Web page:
According to the team's report in this Friday's issue (Sept. 27) of the journal Science, the gel results when runoff made acidic by mining or acid rain collects aluminum from local soils and then mixes with stream water that is less acidic. In subsequent chemical reactions, aluminum molecules link together to form polymer gel.
Scientists call the gel "floc" and say its influence is widespread: Mining disrupts about 240,000 square kilometers of the Earth's surface (about 93,000 square miles, an area roughly the size of Oregon).
The gelatinous floc is bad enough by itself; it gums up the gills of fish and suffocates them, and is equally deadly to other aquatic animals and plants. But it also possesses another dangerous quality: It binds to toxic metals, including mercury, lead and cadmium, and transports them far downstream.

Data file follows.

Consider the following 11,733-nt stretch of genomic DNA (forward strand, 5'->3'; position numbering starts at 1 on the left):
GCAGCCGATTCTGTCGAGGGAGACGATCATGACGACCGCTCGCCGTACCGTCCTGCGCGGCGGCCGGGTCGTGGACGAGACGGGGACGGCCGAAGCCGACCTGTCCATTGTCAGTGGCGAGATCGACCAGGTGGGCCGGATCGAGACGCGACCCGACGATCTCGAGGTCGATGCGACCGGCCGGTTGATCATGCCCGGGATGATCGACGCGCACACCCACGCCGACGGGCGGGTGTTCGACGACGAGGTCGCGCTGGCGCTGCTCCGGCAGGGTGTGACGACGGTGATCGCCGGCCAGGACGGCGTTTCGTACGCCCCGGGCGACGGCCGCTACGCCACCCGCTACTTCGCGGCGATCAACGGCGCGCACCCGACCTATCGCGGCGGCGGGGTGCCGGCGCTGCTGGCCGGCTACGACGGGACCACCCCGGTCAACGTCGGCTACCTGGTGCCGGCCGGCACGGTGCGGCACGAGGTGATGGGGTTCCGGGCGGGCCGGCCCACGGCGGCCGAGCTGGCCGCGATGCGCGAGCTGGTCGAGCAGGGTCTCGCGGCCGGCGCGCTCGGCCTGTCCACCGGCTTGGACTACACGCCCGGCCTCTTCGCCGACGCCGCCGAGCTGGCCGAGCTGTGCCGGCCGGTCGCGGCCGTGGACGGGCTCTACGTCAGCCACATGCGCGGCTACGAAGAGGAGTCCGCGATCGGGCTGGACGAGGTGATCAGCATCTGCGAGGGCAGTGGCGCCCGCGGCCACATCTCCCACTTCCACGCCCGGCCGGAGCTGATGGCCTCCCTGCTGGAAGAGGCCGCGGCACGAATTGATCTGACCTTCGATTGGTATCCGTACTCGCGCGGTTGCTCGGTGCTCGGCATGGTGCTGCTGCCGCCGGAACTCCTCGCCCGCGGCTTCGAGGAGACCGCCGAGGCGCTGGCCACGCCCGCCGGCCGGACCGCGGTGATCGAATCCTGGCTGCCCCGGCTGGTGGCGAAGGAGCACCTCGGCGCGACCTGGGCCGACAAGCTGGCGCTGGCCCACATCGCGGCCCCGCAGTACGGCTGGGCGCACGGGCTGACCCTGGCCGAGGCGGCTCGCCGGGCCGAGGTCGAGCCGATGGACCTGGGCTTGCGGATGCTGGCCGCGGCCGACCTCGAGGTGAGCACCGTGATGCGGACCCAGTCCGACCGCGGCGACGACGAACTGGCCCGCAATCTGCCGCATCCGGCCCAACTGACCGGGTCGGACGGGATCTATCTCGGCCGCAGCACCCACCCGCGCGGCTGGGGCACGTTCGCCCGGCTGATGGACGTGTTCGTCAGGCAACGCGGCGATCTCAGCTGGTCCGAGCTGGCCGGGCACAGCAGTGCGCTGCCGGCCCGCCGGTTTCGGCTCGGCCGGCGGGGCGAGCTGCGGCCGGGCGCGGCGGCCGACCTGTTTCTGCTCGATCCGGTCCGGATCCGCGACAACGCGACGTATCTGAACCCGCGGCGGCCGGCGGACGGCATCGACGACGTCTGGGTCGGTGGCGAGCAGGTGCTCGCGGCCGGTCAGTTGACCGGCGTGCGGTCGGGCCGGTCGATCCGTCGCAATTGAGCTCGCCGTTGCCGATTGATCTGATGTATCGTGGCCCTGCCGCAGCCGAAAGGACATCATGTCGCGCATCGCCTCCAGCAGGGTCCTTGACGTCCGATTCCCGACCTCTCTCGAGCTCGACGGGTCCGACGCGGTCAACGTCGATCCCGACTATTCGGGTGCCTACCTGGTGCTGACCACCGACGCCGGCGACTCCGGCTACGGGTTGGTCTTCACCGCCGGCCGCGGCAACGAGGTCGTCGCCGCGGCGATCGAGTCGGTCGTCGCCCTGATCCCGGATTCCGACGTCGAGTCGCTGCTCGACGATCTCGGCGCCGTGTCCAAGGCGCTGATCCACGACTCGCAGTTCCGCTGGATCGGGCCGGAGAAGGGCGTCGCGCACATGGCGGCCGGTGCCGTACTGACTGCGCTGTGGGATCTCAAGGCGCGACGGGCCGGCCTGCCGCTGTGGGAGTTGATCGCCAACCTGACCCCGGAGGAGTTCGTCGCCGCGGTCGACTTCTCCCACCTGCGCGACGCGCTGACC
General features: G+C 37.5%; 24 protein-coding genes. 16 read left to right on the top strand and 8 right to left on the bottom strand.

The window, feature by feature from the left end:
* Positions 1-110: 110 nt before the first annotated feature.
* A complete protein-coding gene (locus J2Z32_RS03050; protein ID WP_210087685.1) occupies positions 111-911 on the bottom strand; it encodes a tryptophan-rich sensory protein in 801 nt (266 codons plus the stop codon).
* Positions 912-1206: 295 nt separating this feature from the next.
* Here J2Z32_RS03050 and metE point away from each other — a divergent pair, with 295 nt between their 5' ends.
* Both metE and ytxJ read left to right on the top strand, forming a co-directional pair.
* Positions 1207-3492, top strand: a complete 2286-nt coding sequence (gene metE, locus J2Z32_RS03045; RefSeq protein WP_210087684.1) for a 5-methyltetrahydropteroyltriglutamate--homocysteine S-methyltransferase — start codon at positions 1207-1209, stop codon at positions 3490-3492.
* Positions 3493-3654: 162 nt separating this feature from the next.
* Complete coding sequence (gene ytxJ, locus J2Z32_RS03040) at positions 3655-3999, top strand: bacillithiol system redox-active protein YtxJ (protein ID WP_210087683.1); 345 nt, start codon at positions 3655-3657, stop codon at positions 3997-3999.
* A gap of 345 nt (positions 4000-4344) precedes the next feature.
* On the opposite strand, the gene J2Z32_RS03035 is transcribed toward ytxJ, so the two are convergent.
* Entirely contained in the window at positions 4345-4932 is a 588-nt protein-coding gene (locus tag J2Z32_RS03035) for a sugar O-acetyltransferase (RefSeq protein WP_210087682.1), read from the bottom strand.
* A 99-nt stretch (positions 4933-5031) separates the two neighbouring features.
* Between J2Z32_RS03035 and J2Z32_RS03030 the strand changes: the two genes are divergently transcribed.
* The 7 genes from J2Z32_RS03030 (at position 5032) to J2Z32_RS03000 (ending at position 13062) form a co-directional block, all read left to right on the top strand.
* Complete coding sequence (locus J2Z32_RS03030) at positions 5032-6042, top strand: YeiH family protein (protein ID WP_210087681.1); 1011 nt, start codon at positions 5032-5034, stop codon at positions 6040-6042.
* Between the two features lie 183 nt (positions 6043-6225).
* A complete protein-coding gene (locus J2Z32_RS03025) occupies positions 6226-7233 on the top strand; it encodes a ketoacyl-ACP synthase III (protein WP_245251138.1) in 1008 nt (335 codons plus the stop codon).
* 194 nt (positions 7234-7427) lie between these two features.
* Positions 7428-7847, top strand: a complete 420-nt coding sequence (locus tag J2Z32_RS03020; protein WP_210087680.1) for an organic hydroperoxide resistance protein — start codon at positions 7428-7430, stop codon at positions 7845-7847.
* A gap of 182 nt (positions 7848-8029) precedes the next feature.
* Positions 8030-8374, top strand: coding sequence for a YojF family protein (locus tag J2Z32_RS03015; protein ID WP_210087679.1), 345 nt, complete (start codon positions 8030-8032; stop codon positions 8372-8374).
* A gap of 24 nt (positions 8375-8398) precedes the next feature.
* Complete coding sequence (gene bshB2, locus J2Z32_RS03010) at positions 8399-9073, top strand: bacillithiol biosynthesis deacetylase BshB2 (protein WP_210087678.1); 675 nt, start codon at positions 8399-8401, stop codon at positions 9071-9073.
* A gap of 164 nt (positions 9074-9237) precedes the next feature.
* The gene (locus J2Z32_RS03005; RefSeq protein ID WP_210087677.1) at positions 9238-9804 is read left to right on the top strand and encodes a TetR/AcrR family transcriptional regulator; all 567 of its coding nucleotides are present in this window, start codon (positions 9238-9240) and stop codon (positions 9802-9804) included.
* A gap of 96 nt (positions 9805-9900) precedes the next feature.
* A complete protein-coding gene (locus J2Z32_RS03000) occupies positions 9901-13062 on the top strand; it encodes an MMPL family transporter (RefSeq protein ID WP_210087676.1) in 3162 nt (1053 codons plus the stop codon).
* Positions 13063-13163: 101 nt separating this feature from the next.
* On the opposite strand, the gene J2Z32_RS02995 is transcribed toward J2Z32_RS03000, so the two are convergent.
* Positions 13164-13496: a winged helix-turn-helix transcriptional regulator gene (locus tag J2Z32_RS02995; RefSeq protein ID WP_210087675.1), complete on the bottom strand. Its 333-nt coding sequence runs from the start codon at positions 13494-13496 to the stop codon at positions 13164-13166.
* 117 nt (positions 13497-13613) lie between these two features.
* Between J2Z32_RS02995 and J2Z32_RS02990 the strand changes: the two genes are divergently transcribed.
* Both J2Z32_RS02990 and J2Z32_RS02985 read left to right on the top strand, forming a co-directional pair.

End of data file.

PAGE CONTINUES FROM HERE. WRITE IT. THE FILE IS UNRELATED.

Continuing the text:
"This combination of floc and metals pollutes streams," said William Casey, a UC Davis professor of aqueous geochemistry and one author of the new report. "Bad things adsorb into this gel and then it travels forever."
Knowing how floc forms at the molecular level may suggest some practical solutions, Casey said. One such solution might be to stop aluminum from migrating into streams.
"Now we know how these pollutants enter the watershed, how fast they move and perhaps how to prevent the reactions by cutting off the ingredients. Detailing the molecular pathways helps us better understand the pollutants' source and their fate," Casey said.